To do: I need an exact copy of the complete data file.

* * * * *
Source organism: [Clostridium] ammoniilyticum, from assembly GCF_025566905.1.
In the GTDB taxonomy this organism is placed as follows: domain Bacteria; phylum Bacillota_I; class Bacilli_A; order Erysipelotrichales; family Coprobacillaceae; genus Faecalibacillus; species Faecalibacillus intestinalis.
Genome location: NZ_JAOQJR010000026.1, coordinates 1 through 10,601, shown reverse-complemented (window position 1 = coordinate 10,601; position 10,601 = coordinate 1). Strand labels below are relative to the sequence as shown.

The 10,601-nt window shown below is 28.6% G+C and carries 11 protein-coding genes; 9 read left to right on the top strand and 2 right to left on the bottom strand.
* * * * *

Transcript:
Source organism: [Clostridium] ammoniilyticum, from assembly GCF_025566905.1.
In the GTDB taxonomy this organism is placed as follows: domain Bacteria; phylum Bacillota_I; class Bacilli_A; order Erysipelotrichales; family Coprobacillaceae; genus Faecalibacillus; species Faecalibacillus intestinalis.
Genome location: NZ_JAOQJR010000026.1, coordinates 1 through 10,601, shown reverse-complemented (window position 1 = coordinate 10,601; position 10,601 = coordinate 1). Strand labels below are relative to the sequence as shown.

The 10,601-nt window shown below is 28.6% G+C and carries 11 protein-coding genes; 9 read left to right on the top strand and 2 right to left on the bottom strand.